In the beginning, I didn’t have a choice. I lived in the home provided by my mother. There was beautiful revolutionary art on the walls, cast-iron cookware on the stove, and milk crates everywhere, because milk crates are like stem cells for furniture. It served me well, but loving the home you grow up in is similar to loving the nation you’re born in: You don’t know anything else.
I vividly remember those crates because after I left the nest for college, that brand of utility defined my personal design aesthetic for those four years. And the 10 after that. My desk was a door on cinder blocks. I rarely hung any art. I used furniture “liberated” from college. Then I cut the tether to any home and lived nomadically for 18 months, crashing with friends, subletting, hoteling. Airbnb‘ing. When I was ready to return to the land of the leased, I wanted my living space to be more than a storage unit for my body and possessions. I was ready to make a real home. But first I had to figure out who I was.
I had been inspired by a few of the pit stops on my residentially flexible housing circuit, and I had ideas about how I wanted my home to make me feel. Warm. Grounded. Well Internetted.
My friends had no shortage of advice for how I could achieve my goals. “Never use overhead lighting,” insisted one dogmatic pal. “Read this book on design,” offered a couple. “It teaches you everything you need to know.” My own stabs at online research weren’t much better: “For rooms with low ceilings, paint the ceiling dark so it disappears,” advised one article, while another made the opposite case with the same certitude.
Then Pinterest happened to me. I’ve suffered various forms of Internet addiction over the years, but those previously explored rabbit holes were baby aspirin compared with a simple search for “bedroom nook” on the visual scrapbooker. Overwhelmed, I realized that I needed professional help. I needed a designer.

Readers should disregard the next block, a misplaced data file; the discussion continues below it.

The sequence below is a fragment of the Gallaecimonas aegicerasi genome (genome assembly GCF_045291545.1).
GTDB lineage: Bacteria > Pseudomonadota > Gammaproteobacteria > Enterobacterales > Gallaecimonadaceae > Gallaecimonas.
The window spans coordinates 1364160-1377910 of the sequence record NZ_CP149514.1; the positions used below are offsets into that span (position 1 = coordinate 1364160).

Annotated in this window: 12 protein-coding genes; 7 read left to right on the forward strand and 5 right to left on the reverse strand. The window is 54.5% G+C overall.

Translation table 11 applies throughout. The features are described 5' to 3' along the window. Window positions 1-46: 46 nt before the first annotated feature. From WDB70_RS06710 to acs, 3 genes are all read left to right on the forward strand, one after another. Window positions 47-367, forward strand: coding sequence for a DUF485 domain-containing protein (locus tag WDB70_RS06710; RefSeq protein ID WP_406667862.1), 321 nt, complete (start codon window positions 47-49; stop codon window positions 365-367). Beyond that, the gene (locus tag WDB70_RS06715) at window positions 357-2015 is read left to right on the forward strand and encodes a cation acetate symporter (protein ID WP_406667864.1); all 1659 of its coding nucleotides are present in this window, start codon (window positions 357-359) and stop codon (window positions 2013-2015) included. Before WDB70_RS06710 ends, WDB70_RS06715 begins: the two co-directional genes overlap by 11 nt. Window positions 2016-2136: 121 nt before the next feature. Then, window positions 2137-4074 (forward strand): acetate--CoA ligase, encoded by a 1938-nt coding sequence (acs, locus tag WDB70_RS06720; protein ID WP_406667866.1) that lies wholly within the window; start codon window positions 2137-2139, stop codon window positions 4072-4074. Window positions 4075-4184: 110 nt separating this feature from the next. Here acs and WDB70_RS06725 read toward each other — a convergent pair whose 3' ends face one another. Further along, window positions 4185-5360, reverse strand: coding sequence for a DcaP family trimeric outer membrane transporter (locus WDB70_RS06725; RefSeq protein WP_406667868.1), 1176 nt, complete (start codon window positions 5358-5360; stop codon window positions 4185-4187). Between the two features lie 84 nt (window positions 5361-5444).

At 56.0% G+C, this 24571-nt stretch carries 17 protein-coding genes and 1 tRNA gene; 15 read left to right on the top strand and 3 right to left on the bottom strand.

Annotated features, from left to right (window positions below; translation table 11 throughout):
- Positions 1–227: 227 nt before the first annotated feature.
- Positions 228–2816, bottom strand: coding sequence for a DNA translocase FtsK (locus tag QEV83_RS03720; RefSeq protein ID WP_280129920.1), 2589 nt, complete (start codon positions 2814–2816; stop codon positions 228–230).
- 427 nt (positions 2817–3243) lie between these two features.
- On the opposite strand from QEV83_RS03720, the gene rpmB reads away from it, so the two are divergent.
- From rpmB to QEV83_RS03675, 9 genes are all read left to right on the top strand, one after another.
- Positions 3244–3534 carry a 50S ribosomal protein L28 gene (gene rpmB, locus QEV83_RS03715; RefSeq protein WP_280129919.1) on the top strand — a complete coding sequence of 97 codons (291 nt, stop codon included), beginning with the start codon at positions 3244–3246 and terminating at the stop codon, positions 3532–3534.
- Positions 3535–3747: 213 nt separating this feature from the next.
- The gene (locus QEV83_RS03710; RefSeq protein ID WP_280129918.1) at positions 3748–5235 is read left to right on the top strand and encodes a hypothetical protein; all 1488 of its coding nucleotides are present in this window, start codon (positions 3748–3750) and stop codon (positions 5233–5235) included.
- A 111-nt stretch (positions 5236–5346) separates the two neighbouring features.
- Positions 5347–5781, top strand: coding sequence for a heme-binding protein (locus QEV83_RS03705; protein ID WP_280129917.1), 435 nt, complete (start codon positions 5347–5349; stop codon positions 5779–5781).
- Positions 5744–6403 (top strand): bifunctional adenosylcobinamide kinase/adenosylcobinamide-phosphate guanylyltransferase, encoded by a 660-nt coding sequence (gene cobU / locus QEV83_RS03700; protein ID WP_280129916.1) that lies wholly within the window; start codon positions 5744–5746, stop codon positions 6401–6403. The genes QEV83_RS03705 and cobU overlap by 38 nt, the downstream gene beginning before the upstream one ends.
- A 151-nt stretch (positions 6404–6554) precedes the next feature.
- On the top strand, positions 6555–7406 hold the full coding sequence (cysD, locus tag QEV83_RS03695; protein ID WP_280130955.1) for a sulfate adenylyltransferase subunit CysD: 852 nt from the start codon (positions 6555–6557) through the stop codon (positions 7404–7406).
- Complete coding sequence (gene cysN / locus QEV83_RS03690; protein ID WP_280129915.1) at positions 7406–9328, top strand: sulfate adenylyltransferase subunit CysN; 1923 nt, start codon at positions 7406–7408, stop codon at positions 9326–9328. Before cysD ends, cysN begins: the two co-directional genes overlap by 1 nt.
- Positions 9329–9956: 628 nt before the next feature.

From our first conversation, I found it easy to pour out my dreams, limitations, and fears. (Perhaps because both her parents were psychologists. Or maybe because her name was Faith.) She took all that confessional material, ran it through her design-thinking mind, and when she came back with a Pinterest board of her own, I nearly jumped for joy.
We looked at pins together, and I swiped through them like Tinder matches. (PinTinderist–make it happen, Internet.) “Yes. No. Oh, hell, no! Hmm. Wait, what is that?” Faith would put a pattern in front of me, and I would say, “Nope. It reminds me of disease.” She would file that away.
Our collaboration went beyond the visual. We talked about my heavy travel and work schedule and my desire to host gatherings frequently. I told her what I loved best about my previous homes and shared what intrigued me about Airbnb’s I had considered squatting in. I had seen lots of photos of what a “well-designed” home looked like, but I wasn’t looking for some distant idea deemed great by tastemakers. While Faith scoured retailers and Craigslist, tested paints and color palettes, and haggled with shippers and movers, I understood that my goals went beyond aesthetics.
I needed to first see who I was and then translate that into the language of space, paint, and far fewer milk crates. The process worked. I love coming home and having folks over.
A friend’s mother visited recently and upon walking into the living room screamed, “Wow, Baratunde! You’re grown up!” Mission accomplished.